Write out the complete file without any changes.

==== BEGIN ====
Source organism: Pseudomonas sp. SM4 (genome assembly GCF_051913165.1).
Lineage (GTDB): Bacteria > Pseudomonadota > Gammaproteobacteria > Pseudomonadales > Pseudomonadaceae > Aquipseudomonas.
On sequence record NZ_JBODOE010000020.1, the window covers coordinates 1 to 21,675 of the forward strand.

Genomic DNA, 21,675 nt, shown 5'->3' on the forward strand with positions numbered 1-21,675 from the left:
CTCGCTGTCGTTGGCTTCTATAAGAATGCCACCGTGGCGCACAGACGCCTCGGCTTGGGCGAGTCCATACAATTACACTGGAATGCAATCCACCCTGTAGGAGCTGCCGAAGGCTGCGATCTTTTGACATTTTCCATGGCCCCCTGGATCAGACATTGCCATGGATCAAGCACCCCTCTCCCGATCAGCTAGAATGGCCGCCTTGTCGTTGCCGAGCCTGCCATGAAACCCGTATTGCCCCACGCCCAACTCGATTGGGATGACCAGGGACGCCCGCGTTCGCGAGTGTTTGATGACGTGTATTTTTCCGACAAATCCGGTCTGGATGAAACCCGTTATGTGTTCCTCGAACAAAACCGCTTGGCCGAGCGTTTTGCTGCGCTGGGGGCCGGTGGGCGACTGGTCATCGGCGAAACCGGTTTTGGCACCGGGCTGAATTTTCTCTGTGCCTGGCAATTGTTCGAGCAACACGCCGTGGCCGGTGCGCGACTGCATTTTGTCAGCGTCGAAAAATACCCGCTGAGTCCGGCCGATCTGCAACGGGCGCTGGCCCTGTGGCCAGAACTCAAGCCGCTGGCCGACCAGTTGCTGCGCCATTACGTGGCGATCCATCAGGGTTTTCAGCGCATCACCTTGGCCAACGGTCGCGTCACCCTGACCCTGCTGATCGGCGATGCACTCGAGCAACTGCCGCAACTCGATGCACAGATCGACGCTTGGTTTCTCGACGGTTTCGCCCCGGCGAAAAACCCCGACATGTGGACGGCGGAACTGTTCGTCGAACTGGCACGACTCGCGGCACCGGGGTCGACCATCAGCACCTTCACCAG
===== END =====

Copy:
Source organism: Pseudomonas sp. SM4 (genome assembly GCF_051913165.1).
Lineage (GTDB): Bacteria > Pseudomonadota > Gammaproteobacteria > Pseudomonadales > Pseudomonadaceae > Aquipseudomonas.
On sequence record NZ_JBODOE010000020.1, the window covers coordinates 1 to 21,675 of the forward strand.

Genomic DNA, 21,675 nt, shown 5'->3' on the forward strand with positions numbered 1-21,675 from the left:
CTCGCTGTCGTTGGCTTCTATAAGAATGCCACCGTGGCGCACAGACGCCTCGGCTTGGGCGAGTCCATACAATTACACTGGAATGCAATCCACCCTGTAGGAGCTGCCGAAGGCTGCGATCTTTTGACATTTTCCATGGCCCCCTGGATCAGACATTGCCATGGATCAAGCACCCCTCTCCCGATCAGCTAGAATGGCCGCCTTGTCGTTGCCGAGCCTGCCATGAAACCCGTATTGCCCCACGCCCAACTCGATTGGGATGACCAGGGACGCCCGCGTTCGCGAGTGTTTGATGACGTGTATTTTTCCGACAAATCCGGTCTGGATGAAACCCGTTATGTGTTCCTCGAACAAAACCGCTTGGCCGAGCGTTTTGCTGCGCTGGGGGCCGGTGGGCGACTGGTCATCGGCGAAACCGGTTTTGGCACCGGGCTGAATTTTCTCTGTGCCTGGCAATTGTTCGAGCAACACGCCGTGGCCGGTGCGCGACTGCATTTTGTCAGCGTCGAAAAATACCCGCTGAGTCCGGCCGATCTGCAACGGGCGCTGGCCCTGTGGCCAGAACTCAAGCCGCTGGCCGACCAGTTGCTGCGCCATTACGTGGCGATCCATCAGGGTTTTCAGCGCATCACCTTGGCCAACGGTCGCGTCACCCTGACCCTGCTGATCGGCGATGCACTCGAGCAACTGCCGCAACTCGATGCACAGATCGACGCTTGGTTTCTCGACGGTTTCGCCCCGGCGAAAAACCCCGACATGTGGACGGCGGAACTGTTCGTCGAACTGGCACGACTCGCGGCACCGGGGTCGACCATCAGCACCTTCACCAG